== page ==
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Can Niacin (Vitamin B3) Reduce Skin Cancer Risk?

Jul 8, 2021

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The association of Niacin or Vitamin B3 supplement mediated prevention/protection against skin cancer was studied in a very large sample size of men and women.  The study showed that niacin (Vitamin B3) supplement use was associated with a modest decrease in risk of squamous cell carcinoma (a skin cancer), but not basal cell carcinoma or melanoma.  Based on this study, we do not recommend taking Niacin/Vitamin B3 supplements to prevent skin cancer and excessive amounts of Niacin supplements as part of diet/nutrition can be harmful and lead to liver damage.

Niacin (Vitamin B3) for Cancer

Niacin, which is just another name for Vitamin B3, is a crucial nutrient needed by almost all parts of the body. Niacin/Vitamin B3 containing foods include lean red meats, fish, milk and dairy products, almonds, wheat products, beans, green leafy vegetables, and other vegetables such as carrots, turnips and celery.  Just like any of the other vitamins used by the body, Niacin/Vitamin B3 helps in converting the food we intake into usable energy by aiding important enzymes in the process.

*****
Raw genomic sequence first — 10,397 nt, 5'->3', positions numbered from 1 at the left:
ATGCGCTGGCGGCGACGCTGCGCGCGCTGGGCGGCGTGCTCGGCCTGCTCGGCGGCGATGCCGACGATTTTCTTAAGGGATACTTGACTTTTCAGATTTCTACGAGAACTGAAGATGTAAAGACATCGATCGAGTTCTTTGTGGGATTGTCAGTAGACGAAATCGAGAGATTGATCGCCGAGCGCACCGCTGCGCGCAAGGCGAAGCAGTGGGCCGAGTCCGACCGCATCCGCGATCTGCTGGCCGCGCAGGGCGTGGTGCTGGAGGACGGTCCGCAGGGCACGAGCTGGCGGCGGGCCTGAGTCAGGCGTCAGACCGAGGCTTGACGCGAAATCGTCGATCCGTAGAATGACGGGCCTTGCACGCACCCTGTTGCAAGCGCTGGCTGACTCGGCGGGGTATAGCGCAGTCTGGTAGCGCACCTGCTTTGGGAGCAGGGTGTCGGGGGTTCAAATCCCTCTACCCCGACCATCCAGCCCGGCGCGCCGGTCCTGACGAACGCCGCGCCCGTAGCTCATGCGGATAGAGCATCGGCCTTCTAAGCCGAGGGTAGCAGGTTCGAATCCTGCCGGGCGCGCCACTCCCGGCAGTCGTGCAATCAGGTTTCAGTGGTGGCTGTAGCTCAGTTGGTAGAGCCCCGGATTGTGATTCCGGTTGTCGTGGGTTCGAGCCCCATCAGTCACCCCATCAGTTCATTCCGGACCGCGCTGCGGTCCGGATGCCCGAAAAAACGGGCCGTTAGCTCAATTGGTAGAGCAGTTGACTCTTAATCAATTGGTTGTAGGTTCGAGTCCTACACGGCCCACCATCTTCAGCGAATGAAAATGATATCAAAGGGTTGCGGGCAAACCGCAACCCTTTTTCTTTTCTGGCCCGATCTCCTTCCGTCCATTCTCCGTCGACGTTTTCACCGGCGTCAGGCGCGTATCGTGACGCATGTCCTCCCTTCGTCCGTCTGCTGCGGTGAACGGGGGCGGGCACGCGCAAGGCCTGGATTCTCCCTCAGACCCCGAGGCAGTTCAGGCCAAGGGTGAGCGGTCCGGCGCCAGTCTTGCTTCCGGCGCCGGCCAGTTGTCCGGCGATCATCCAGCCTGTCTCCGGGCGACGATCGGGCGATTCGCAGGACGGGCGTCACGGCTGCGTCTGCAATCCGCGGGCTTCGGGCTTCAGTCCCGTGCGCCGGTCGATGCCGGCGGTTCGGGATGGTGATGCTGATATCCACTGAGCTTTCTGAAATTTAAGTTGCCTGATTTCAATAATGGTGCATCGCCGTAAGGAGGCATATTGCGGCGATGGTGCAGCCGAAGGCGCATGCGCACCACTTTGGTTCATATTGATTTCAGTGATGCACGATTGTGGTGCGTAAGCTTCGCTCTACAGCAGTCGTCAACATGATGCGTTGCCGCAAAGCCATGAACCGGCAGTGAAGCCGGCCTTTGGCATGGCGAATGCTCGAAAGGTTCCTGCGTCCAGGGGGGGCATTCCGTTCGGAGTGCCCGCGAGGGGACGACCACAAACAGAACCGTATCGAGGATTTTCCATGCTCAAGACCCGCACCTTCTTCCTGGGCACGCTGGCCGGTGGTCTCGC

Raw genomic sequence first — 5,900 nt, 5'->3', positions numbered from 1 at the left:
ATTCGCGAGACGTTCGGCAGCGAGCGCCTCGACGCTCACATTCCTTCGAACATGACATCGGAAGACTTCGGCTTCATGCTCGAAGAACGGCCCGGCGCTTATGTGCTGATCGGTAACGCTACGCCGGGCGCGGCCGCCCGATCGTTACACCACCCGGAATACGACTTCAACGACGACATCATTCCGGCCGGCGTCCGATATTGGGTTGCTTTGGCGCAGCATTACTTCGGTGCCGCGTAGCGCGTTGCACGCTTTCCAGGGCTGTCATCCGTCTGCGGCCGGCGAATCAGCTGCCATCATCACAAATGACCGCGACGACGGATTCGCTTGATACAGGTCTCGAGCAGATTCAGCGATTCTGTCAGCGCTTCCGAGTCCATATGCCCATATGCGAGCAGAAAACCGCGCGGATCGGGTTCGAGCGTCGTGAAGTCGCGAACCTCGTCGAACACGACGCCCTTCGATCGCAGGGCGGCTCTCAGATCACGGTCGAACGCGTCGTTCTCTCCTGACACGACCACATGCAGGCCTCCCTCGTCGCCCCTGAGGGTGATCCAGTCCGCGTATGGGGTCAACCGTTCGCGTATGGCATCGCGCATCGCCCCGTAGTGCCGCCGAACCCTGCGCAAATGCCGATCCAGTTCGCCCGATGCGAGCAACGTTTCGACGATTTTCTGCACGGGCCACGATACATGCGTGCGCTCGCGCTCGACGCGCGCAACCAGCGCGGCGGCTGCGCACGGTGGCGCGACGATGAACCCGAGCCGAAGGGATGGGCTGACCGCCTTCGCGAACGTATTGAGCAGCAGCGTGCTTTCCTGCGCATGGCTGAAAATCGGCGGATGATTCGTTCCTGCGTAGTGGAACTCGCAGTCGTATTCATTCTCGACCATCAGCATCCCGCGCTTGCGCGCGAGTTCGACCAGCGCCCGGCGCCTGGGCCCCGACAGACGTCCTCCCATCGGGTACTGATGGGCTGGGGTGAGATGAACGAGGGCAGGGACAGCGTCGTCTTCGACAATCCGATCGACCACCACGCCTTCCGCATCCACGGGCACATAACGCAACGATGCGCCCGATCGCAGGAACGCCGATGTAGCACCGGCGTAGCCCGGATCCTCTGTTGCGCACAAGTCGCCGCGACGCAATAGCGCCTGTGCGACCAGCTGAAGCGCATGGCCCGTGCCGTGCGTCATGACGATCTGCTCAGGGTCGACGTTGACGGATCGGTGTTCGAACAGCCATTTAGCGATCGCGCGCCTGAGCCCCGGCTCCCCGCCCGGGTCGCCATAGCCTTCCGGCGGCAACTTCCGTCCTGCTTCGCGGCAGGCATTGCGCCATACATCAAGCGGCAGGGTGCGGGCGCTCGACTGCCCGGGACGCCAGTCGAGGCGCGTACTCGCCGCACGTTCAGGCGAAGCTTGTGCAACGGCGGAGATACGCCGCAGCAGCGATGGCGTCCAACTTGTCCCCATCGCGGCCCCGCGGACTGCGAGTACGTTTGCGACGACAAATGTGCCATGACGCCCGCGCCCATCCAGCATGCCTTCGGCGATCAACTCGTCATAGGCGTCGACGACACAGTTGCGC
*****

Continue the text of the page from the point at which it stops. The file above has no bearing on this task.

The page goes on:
There are two chemical forms of niacin which are both found in various foods and supplements- nicotinic acid is used to reduce cholesterol levels in individuals and niacinamide has potentially shown the ability to reduce the risk of obtaining skin cancers. While Niacin/Vitamin B3 has never previously been studied in relation to a type of cancer, it has been identified that a Niacin/Vitamin B3 deficiency can significantly increase one’s skin sensitivity to sunlight exposure. In this blog, we will zoom into a study to see whether taking excessive Niacin/Vitamin B3 supplements as part of our diet helps in prevention of skin cancer.

Niacin & Skin Cancer Risk